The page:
BEIRUT: Syria's centrist internal opposition group, which rejects the armed insurgency against President Bashar al-Assad, said on Thursday that it will not attend peace talks in Switzerland next week, in a setback for the negotiations.
Khaled Dahowd, an executive member of the National Coordination Body (NCB), accused Russia and the United States of rushing the conference to promote their own interests in the region, rather than those of the Syrian people.
The NCB has tense relations with the main umbrella opposition body in exile, known as the National Coalition, which is rife with internal divisions and will only decide whether it will send representatives at a meeting on Jan. 17.
The peace talks are set to start in Montreux on Jan. 22.
"There will be four days between the (National) Coalition's decision to attend Geneva and the start of the conference. How can we create a unified delegation with a unified democratic platform four days before an international conference?" Dahowd asked.
"Under these conditions we will not attend ... The Geneva conference as planned now will fail."
Lakhdar Brahimi, the U.N. special envoy to Syria, said in a statement he deeply regretted but respected the NCB's decision.
The NCB, which is based in Damascus and tolerated by Assad, is viewed with suspicion by many groups in the National Coalition, who see it as a front for Assad.
It is hard to gauge the extent of popular support for any of Syria's political groups amid the chaos of the country's nearly 3-year conflict.
The NCB has rejected the armed insurgency and has long called for a negotiated settlement, which it argues should not hinge on Assad's role but should focus on setting up democracy.
The National Coalition says Assad, whose family has ruled Syria for over four decades, should have no part in the transitional government that is the stated aim of Geneva 2.
Syria's uprising began as peaceful protests but transformed into a violent uprising as Assad's forces cracked down on demonstrations.
More than 100,000 people have been killed in what has now become a civil war whose unrest regularly spills across Syria's borders and has revived regional branches of al Qaeda.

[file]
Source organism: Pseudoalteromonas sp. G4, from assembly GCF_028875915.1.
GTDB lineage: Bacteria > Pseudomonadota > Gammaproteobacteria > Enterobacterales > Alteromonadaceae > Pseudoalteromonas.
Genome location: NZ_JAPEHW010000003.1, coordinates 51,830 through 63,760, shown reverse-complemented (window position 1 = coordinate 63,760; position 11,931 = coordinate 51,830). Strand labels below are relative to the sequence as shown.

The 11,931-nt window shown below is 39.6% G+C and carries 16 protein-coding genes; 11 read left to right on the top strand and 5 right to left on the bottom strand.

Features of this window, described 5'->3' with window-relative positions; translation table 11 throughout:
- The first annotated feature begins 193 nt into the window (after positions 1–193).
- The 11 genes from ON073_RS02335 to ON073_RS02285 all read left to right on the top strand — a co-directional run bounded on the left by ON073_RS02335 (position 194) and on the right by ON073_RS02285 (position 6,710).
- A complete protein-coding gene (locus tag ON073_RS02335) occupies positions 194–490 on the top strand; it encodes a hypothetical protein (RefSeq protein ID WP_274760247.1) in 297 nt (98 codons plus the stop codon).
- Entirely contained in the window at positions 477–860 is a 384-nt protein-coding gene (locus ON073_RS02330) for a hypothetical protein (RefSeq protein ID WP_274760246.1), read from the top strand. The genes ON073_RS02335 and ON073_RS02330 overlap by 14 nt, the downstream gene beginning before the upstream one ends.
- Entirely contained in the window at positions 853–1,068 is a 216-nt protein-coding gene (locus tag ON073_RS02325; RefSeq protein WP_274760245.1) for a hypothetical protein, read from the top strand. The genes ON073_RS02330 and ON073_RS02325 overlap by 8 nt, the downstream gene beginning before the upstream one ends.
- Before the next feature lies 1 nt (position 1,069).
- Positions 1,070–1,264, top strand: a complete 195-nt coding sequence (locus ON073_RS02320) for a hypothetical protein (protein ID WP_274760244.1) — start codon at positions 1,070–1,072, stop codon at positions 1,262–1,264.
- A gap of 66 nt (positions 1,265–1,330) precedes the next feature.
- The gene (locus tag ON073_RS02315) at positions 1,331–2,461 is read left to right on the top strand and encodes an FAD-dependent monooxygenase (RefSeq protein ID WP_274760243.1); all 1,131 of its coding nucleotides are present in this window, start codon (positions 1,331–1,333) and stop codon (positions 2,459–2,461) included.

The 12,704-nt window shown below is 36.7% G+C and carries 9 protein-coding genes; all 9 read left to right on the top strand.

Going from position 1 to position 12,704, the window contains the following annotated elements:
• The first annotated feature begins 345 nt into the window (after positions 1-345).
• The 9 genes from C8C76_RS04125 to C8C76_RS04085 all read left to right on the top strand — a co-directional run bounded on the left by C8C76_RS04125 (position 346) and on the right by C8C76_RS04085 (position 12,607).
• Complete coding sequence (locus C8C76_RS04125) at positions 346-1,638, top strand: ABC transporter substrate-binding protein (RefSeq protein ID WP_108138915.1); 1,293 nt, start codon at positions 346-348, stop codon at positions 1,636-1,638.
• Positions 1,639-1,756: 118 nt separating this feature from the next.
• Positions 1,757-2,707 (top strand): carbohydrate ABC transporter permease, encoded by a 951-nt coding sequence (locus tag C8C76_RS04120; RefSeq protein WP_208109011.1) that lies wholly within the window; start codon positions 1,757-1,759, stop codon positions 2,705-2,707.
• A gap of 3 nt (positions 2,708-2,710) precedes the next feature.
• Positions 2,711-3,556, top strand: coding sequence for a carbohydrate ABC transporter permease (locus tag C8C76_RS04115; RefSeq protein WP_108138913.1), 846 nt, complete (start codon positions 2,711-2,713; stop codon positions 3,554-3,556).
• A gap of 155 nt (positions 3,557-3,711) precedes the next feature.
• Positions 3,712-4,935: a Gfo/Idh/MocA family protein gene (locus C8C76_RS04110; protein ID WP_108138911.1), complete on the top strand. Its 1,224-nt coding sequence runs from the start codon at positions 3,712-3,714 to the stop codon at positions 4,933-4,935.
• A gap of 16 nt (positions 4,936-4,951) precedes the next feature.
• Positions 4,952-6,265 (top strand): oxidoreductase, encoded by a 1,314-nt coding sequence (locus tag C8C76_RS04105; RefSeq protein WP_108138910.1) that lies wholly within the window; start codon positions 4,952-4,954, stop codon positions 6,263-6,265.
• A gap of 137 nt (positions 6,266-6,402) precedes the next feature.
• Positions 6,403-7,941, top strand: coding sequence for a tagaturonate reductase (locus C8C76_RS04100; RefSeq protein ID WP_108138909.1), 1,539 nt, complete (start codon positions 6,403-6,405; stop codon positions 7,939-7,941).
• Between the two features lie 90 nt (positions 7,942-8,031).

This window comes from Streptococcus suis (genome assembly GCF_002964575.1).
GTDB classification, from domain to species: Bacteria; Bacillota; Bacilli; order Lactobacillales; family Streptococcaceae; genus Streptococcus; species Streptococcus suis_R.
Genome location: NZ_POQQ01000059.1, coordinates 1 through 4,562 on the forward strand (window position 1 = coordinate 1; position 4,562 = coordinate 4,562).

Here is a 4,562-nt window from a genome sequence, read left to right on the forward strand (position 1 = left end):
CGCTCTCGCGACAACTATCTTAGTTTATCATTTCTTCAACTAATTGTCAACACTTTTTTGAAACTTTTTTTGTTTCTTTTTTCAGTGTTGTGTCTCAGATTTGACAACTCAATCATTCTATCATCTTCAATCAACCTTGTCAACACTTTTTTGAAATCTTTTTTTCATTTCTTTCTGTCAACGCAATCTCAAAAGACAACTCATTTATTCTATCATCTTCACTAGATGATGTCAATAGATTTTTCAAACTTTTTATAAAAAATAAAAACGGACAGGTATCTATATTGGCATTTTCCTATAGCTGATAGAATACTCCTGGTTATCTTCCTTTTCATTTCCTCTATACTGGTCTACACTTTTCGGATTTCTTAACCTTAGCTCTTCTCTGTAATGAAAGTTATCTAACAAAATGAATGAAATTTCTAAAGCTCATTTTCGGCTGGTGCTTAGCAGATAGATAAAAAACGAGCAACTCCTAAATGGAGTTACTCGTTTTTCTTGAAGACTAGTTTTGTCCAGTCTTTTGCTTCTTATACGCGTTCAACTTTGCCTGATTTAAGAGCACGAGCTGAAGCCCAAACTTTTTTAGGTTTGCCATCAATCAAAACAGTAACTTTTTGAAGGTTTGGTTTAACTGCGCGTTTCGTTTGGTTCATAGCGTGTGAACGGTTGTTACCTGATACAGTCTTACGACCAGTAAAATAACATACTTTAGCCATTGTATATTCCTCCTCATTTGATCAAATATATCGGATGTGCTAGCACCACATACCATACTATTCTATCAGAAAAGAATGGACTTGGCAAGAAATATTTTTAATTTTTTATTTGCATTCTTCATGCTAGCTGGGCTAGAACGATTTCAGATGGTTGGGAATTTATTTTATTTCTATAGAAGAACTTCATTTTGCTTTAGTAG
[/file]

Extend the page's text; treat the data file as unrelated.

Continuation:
The United States, which backs the opposition, and Russia, Assad's main arms supplier, have pushed Syria's warring parties to meet at the talks under the auspices of the United Nations.
Dahowd argued the two world powers were forcing the conference now to increase their own regional influence, not to help Syrians reach a final political settlement.
"(U.S. ambassador) Robert Ford knows this conference is going to fail but that is what he wants because it will probably degrade Syria further and will allow Washington to get more power over the outcome when the real deal comes," Dahowd said, speaking by telephone.
"And Russia is also happy with this set up, because they think that in the meantime Assad will be gaining more power and territory. They are both delaying a real solution."
The NCB said it was reaching out to other Syrian opposition groups, including some armed forces, to launch its own talks.
At least two leading members of the NCB are currently imprisoned by Assad's forces, like many of the president's opponents in Syria. Dahowd said Russia should have required Assad to release such figures, as well as females and minors, before talks could begin.
"Otherwise the talks will be over releasing prisoners and getting humanitarian aid, and not over creating a transition to democracy," Dahowd said.
Dahowd, who is based in London, said that the opposition should have had a month to prepare after attendance was agreed.